Goldilocks Is Dead
Five years ago I wrote an article for Reuters titled “Goldilocks and the Three Fuels.” In it, I discussed what I call the Goldilocks price zone for oil, natural gas, and coal, a zone in which prices are “just right”—high enough to reward producers but low enough to entice consumers. Ever since the start of the fossil fuel era, such a zone has existed, but not any more. This will have staggering consequences throughout the economy for the foreseeable future.
Cheap oil, complexity and counterintuitive conclusions
It is a staple of oil industry apologists to say that the recent swift decline in the price of oil is indicative of long-term abundance. Cheerleaders for cheap oil only seem to consider the salutary effects of low-priced oil on the broader economy and skip mentioning the deleterious effects of high-priced oil. They seem to ignore the possibility that the previously high price of oil actually caused the economy to slow and thereby dampened demand–which then led to a huge price decline.
The oil glut and low prices reflect an affordability problem
For a long time, there has been a belief that the decline in oil supply will come by way of high oil prices. Demand will exceed supply. It seems to me that this view is backward–the decline in supply will come through low oil prices. The oil glut we are experiencing now reflects a worldwide affordability crisis. Because of a lack of affordability, demand is depressed. This lack of demand keeps prices low–below the cost of production for many producers.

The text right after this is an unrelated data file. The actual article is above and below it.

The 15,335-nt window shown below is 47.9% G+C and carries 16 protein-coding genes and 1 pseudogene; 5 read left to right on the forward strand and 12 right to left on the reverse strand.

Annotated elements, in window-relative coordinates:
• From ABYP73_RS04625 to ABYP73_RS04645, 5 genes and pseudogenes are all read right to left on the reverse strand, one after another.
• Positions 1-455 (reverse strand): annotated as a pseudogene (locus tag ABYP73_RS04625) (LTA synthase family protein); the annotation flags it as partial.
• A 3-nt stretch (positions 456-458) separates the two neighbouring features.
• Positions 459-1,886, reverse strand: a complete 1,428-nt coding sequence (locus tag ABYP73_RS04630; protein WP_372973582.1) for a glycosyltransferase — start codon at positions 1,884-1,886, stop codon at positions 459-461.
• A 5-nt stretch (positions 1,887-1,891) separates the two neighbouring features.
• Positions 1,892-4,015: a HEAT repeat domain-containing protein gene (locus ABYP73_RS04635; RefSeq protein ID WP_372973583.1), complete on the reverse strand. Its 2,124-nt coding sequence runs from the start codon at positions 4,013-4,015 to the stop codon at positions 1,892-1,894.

Costa Rica uses 100% renewable energy for past 75 days.
How are they doing it?
Christian Science Monitor
The entire country of Costa Rica is currently running on completely renewable energy and has been for 75 days now. Relying mainly on hydropower, Costa Rica has not used any fossil fuels to generate electricity since the beginning of 2015. The heavy rainfall over the past year has kept hydroplants busy enough to power nearly the whole country, with geothermal, wind, biomass, and solar energy making up the deficit, according to a press release from the Costa Rican Electricity Institute.
Pollinating species declining, reveals first global assessment
International Union for Conservation of Nature
According to a new study by IUCN and partners, the conservation status of pollinating bird and mammal species is deteriorating, with more species moving towards extinction than away from it. On average, 2.4 bird and mammal pollinator species per year have moved one IUCN Red List category towards extinction in recent decades, representing a substantial increase in extinction risk across this set of species.
As Himalayan Glaciers Melt, Two Towns Face the Fallout
Daniel Grossman, Yale Environment 360
For two towns in northern India, melting glaciers have had very different impacts — one town has benefited from flowing streams and bountiful harvests; but the other has seen its water supplies dry up and now is being forced to relocate.
The Politics of Extinction
William deBuys, Tomdispatch.com
To grasp the breadth of the carnage now going on, it’s essential to realize that the war against nature is being waged on an almost infinite number of planetary fronts, affecting hundreds of species, and that the toll is already devastating. Among the battlefields, none may be bloodier than the forests of Southeast Asia, for they lie closest to China, the world’s most ravenous (and lucrative) market for wildlife and wildlife parts.
How do Empires hunt bears? The control of natural resources from ancient Rome to our times
Ugo Bardi, Resource Crisis
How did the Romans manage to keep their Empire together so well and for such a long time? It was, obviously a question of control. The entities we call “states” (and their more aggressive version known as “empires”) exist because the center can control the periphery. This control takes various forms, but, basically, it is the result of the financial system: money.